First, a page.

Recommended Supporting Information

The table below outlines the recommended supporting information for assessments being submitted for publication on The IUCN Red List. While the list of recommended supporting information is desirable, and strongly encouraged for all assessments for taxa prioritized in the IUCN Red List Strategic Plan 2012-2020 and IUCN Species Strategic Plan 2013-2016, it is not essential for other assessments being submitted to The IUCN Red List. Assessments that do not include any of the information listed below are still acceptable for submission to The IUCN Red List.

Table 3: Recommended supporting information

The guidance notes provided in this table often refer to the IUCN Species Information Service (SIS) as this is the central database used by Assessors within the IUCN SSC Specialist Group, Red List Authority, and Red List Partner networks.

Recommended Supporting Information Specific Condition Purpose Guidance Notes
1. GIS distribution map using IUCN's Standard Polygon and/or Point Attributes.  

(a) Useful to reduce the burden on the IUCN Red List Unit to create a GIS map.

(b) Facilitates spatial analyses.

(c) Allows visualization on The IUCN Red List website (and possible spatial queries).

Although provision of spatial distribution data is required in any form (see #8 in Table 1), a GIS map is recommended if possible.

For IUCN's Standard Polygon and Point Attributes, See Annex 1 in the current version of the Documentation Standards and Consistency Checks for IUCN Red List Assessments and Species Accounts.

2. Qualifiers (estimated, suspected, etc.) for direction of current population trend.   Useful for documenting uncertainty over the population trend code selected.  
3. Occurrence in specified sub-country units for large countries and islands far from mainland countries.   Useful for searching by sub-country on The IUCN Red List website. If a GIS map has been prepared, a list can be pre-populated by GIS overlay.
4. Occurrence in terrestrial and freshwater biogeographic realms. For terrestrial and freshwater taxa. Useful for searching on The IUCN Red List website, and for analyses. A GIS tool will soon be available to facilitate automatic coding of this in SIS from distribution maps. Note that currently there is no widely accepted equivalent system for the marine realm.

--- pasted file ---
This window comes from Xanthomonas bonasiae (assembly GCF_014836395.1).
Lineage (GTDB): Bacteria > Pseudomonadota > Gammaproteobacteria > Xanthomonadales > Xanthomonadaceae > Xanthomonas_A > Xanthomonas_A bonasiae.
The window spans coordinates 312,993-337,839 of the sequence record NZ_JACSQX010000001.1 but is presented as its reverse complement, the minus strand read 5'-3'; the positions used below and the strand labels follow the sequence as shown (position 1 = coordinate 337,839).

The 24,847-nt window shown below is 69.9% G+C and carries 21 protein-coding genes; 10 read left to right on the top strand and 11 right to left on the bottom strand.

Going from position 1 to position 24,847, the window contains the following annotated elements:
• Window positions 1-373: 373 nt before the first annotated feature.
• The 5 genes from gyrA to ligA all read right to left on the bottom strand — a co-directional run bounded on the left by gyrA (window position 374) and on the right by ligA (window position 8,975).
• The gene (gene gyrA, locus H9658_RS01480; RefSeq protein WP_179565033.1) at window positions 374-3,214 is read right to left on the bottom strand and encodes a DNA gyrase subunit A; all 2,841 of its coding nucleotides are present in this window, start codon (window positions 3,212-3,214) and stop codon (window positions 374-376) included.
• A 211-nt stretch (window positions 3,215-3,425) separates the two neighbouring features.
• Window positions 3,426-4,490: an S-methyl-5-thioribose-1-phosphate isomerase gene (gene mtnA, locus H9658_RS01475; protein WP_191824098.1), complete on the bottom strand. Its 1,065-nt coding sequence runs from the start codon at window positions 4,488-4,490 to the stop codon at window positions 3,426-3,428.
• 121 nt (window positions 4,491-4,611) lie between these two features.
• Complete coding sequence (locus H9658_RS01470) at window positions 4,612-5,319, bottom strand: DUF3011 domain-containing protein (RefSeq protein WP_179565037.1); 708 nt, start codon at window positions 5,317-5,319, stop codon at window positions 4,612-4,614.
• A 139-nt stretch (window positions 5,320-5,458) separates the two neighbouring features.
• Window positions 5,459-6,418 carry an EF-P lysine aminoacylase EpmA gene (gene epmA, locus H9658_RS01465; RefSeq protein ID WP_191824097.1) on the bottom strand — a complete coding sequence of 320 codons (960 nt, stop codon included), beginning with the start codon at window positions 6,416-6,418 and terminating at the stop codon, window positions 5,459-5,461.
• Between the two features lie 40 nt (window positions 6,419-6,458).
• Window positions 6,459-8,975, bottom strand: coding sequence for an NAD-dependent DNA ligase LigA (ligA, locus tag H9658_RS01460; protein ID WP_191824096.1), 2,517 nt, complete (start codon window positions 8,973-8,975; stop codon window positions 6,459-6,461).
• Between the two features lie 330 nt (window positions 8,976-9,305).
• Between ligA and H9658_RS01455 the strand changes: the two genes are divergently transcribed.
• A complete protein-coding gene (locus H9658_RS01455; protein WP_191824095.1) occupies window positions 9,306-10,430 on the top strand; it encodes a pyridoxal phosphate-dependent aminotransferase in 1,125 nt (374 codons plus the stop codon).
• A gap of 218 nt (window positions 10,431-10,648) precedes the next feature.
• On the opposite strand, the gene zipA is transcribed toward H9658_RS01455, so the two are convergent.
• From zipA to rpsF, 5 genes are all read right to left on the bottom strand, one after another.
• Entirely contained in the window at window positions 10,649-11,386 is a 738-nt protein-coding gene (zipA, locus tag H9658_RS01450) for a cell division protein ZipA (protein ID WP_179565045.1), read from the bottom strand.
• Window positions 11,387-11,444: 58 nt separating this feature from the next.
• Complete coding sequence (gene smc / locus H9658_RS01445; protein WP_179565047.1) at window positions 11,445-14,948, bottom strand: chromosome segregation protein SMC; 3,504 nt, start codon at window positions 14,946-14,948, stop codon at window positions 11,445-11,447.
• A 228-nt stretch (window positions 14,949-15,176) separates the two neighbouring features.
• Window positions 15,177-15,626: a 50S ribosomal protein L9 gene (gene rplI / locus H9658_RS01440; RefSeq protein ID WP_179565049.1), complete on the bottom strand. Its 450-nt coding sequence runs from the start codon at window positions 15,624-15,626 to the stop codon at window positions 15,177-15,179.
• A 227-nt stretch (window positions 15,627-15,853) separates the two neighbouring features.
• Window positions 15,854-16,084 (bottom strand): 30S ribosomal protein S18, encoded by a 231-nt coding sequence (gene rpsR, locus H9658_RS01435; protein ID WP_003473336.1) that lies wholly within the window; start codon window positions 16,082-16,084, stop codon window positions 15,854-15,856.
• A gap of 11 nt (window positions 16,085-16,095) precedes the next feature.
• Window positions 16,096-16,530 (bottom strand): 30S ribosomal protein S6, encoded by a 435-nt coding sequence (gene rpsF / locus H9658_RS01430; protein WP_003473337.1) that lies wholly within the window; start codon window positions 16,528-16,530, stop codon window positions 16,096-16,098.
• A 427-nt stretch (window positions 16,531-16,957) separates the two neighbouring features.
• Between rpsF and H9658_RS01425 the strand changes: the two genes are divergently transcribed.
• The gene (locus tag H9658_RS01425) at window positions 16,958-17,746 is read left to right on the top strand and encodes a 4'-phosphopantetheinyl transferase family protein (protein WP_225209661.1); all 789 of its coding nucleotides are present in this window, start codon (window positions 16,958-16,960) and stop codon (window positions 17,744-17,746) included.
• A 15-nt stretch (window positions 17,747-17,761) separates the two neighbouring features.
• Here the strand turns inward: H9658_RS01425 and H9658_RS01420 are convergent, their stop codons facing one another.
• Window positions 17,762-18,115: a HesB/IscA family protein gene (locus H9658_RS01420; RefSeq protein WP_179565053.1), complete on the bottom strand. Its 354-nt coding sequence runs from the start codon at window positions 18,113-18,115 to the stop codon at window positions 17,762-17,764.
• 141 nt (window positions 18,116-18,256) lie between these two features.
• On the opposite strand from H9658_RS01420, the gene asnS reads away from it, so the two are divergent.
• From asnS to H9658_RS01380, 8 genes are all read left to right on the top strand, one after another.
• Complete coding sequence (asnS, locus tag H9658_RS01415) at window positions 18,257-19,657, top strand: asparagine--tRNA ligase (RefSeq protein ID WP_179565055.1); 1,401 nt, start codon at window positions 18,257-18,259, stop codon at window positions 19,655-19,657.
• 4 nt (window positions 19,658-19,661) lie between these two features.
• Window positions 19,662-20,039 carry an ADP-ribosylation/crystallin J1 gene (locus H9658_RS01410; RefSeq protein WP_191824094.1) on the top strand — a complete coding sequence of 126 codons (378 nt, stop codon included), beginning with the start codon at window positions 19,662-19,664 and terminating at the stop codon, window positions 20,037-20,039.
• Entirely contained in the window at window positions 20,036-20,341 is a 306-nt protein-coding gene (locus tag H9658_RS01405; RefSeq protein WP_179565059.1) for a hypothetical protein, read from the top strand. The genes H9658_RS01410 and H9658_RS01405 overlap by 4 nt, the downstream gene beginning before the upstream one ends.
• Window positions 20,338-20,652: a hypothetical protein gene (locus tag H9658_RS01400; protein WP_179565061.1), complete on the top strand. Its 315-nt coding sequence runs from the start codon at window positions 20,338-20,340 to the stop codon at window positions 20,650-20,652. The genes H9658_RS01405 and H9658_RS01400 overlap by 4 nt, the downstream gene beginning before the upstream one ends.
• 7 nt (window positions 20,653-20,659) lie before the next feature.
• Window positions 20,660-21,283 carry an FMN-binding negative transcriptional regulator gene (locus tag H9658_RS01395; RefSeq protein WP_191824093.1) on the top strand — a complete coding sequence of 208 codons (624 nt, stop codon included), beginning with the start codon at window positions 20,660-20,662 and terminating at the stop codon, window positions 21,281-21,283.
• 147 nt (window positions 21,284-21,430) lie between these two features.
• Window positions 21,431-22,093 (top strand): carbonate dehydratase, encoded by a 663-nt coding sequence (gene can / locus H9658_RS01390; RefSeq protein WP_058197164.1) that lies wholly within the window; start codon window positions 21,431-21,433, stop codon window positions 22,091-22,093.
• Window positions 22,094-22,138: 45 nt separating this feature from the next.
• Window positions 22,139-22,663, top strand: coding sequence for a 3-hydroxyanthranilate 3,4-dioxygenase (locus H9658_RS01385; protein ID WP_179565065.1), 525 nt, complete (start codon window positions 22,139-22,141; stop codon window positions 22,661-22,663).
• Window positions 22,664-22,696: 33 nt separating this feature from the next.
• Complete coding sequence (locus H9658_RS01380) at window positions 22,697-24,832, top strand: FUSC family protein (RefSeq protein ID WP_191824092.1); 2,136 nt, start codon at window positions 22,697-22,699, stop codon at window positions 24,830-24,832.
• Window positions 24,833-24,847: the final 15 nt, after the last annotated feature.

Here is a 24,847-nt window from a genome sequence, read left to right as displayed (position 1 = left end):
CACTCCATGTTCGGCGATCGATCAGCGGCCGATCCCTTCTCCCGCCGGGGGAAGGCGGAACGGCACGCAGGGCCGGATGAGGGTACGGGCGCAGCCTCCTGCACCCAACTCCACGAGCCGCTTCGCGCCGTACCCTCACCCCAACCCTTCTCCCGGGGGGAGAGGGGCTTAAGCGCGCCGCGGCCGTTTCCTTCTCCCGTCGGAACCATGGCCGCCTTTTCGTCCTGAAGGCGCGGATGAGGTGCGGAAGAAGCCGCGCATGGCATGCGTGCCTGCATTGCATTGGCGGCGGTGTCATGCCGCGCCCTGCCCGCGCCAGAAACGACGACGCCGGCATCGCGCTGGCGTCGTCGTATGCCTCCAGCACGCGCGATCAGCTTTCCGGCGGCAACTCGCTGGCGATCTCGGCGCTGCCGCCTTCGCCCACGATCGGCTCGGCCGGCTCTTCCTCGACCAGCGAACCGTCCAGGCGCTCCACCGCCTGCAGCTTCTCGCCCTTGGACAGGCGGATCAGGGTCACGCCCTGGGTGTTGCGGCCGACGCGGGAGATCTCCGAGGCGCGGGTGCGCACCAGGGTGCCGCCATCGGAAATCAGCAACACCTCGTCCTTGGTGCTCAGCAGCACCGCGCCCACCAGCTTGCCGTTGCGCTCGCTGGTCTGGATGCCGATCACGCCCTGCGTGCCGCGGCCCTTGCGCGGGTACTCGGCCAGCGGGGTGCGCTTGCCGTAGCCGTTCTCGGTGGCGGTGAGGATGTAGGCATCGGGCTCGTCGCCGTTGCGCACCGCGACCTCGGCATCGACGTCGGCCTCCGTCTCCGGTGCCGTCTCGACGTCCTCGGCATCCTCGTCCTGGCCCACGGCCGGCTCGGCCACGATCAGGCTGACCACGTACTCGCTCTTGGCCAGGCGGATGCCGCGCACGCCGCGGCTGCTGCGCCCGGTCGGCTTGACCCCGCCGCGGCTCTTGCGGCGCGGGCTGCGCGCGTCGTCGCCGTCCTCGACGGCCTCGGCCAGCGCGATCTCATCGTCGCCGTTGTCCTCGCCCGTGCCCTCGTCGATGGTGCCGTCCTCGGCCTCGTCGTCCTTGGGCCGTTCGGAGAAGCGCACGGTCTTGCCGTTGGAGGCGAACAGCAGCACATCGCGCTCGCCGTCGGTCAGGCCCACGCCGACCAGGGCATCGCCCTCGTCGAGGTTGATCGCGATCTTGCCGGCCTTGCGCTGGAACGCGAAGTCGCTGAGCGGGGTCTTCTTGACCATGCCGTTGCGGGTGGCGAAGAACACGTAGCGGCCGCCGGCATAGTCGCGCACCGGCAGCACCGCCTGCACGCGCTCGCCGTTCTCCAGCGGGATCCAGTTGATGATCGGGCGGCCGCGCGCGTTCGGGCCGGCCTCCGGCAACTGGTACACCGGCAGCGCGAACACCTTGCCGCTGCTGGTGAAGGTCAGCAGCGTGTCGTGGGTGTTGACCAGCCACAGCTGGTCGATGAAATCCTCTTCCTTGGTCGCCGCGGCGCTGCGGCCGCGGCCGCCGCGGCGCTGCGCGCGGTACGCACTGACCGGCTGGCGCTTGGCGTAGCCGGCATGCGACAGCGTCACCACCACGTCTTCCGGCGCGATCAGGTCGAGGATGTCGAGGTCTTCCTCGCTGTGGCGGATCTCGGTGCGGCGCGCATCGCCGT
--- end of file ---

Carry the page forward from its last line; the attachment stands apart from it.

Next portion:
5. Elevation or depth limits.   Useful for supporting Assessments, describing the distribution, and particularly for considering impacts of climate change.  
6. Coding of Stresses and Timing for Threats.   Useful for demonstrating the means by which threats impact taxa, and for distinguishing past, present and future threats. In SIS, these are added to each threat after the relevant threats have been selected. Timing, Scope and Severity are drop down lists where only one option can be selected whereas for Stresses multiple options can be selected.
7. Narrative text about the important conservation measures in place and needed. For taxa listed as Extinct in the Wild, Critically Endangered, Vulnerable, Near Threatened, and where appropriate, Data Deficient. Useful to support and provide explanation and context for coding of conservation actions.  
8. Coding of important conservation actions in place and needed. For taxa listed as Extinct in the Wild, Critically Endangered, Endangered, Vulnerable, Near threatened, and where appropriate, Data Deficient. Useful for providing a high-level indication of the most important actions in place and likely to be required, both for individual species and in multi-species analyses. These codes complement rather than pre-empt or replace more detailed Action Planning or Systematic Conservation Planning. Coding up conservation actions is not Required for Data Deficient taxa, but if possible these taxa should be coded where appropriate.
9. Narrative text on the utilization of the taxon. For utilized taxa. Useful to support and provide explanation and context for coding of utilization.  
10. Coding of the end use (purpose) and scale of utilization of the taxon. For utilized taxa. Useful for providing a high-level indication of the most important ways in which species are utilized, both for individual species and in multi-species analyses.